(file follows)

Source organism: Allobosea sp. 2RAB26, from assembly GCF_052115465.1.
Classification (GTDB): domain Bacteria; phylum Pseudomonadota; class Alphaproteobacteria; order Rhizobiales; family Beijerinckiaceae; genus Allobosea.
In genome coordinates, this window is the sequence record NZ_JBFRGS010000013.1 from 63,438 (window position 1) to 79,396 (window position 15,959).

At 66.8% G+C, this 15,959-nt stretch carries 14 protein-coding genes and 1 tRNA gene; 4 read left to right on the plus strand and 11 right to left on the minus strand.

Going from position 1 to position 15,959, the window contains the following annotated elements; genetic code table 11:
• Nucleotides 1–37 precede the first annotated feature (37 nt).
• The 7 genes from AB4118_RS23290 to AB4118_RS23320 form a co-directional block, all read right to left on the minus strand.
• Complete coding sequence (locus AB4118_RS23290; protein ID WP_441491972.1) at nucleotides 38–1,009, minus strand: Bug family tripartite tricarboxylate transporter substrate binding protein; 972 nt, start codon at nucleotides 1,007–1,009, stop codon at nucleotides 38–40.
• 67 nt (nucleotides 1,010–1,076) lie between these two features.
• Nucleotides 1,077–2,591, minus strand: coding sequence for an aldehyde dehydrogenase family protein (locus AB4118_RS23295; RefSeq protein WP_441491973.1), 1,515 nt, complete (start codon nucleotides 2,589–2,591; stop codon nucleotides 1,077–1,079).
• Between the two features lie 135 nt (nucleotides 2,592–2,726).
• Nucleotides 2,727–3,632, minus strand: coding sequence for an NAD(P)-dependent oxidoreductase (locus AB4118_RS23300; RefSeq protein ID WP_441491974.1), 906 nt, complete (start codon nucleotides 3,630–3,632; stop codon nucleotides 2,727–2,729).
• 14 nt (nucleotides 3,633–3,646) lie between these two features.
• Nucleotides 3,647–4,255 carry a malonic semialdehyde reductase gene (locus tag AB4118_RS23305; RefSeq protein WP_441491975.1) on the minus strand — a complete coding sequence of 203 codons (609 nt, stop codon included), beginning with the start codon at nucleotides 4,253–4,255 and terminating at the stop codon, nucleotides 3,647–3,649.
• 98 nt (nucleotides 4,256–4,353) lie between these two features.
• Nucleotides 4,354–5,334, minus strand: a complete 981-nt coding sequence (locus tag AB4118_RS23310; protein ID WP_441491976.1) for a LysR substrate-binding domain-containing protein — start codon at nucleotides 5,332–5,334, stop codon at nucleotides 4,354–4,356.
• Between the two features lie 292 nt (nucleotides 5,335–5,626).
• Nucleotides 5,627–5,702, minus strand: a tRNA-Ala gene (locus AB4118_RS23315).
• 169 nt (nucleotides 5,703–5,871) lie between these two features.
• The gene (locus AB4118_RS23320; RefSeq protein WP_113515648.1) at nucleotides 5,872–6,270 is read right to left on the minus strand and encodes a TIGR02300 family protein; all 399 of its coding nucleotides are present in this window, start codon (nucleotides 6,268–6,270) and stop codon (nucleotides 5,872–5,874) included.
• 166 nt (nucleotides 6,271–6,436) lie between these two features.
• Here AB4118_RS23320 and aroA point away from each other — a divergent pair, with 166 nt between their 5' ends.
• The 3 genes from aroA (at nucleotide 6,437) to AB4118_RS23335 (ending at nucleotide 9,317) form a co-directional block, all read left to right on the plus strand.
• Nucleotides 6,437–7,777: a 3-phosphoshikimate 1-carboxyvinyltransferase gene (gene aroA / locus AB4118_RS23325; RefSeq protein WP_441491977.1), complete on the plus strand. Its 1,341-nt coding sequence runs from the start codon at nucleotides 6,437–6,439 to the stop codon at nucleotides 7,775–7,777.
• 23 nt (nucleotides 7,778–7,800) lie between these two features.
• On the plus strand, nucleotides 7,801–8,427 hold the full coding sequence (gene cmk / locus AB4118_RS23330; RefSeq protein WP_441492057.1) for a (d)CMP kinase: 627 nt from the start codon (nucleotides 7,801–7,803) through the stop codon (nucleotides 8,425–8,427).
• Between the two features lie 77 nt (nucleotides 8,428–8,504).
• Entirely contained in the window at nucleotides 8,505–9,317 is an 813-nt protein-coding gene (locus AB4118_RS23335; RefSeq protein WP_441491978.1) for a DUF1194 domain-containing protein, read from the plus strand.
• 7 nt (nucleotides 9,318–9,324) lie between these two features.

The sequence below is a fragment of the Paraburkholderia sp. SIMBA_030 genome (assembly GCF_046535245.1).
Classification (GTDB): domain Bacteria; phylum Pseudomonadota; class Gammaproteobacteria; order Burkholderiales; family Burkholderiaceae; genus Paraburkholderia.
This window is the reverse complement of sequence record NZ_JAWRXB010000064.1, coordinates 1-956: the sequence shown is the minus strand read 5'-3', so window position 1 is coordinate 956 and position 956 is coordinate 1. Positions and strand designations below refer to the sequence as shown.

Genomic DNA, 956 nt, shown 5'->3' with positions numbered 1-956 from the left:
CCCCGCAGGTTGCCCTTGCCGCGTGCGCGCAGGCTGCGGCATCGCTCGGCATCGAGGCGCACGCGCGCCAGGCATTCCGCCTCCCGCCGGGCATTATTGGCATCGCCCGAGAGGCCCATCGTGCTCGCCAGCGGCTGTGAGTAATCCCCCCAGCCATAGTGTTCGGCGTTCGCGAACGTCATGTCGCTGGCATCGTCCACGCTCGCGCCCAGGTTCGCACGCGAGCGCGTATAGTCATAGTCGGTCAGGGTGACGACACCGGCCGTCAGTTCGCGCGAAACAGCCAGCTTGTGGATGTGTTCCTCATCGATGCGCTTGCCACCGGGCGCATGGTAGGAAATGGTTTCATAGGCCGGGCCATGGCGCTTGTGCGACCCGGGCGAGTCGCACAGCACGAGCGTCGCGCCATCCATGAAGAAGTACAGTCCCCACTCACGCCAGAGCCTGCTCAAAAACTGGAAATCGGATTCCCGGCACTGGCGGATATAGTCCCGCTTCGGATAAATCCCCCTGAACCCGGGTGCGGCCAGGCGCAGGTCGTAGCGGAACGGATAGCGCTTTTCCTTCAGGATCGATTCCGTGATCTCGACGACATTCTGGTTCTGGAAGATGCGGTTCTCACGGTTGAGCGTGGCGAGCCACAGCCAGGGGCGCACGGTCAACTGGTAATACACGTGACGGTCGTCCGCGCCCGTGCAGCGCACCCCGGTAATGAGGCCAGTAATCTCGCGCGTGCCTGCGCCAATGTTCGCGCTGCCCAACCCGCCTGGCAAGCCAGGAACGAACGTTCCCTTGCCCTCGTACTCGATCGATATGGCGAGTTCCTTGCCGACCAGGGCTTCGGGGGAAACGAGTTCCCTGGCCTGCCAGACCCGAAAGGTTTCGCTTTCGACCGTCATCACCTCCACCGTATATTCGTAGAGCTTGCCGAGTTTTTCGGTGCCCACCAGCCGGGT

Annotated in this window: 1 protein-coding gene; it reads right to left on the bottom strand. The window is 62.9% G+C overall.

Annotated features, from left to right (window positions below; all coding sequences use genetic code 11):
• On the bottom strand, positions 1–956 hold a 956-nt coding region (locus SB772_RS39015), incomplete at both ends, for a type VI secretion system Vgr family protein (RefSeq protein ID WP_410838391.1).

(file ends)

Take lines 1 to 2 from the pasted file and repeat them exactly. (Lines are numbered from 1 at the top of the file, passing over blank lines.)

Source organism: Allobosea sp. 2RAB26, from assembly GCF_052115465.1.
Classification (GTDB): domain Bacteria; phylum Pseudomonadota; class Alphaproteobacteria; order Rhizobiales; family Beijerinckiaceae; genus Allobosea.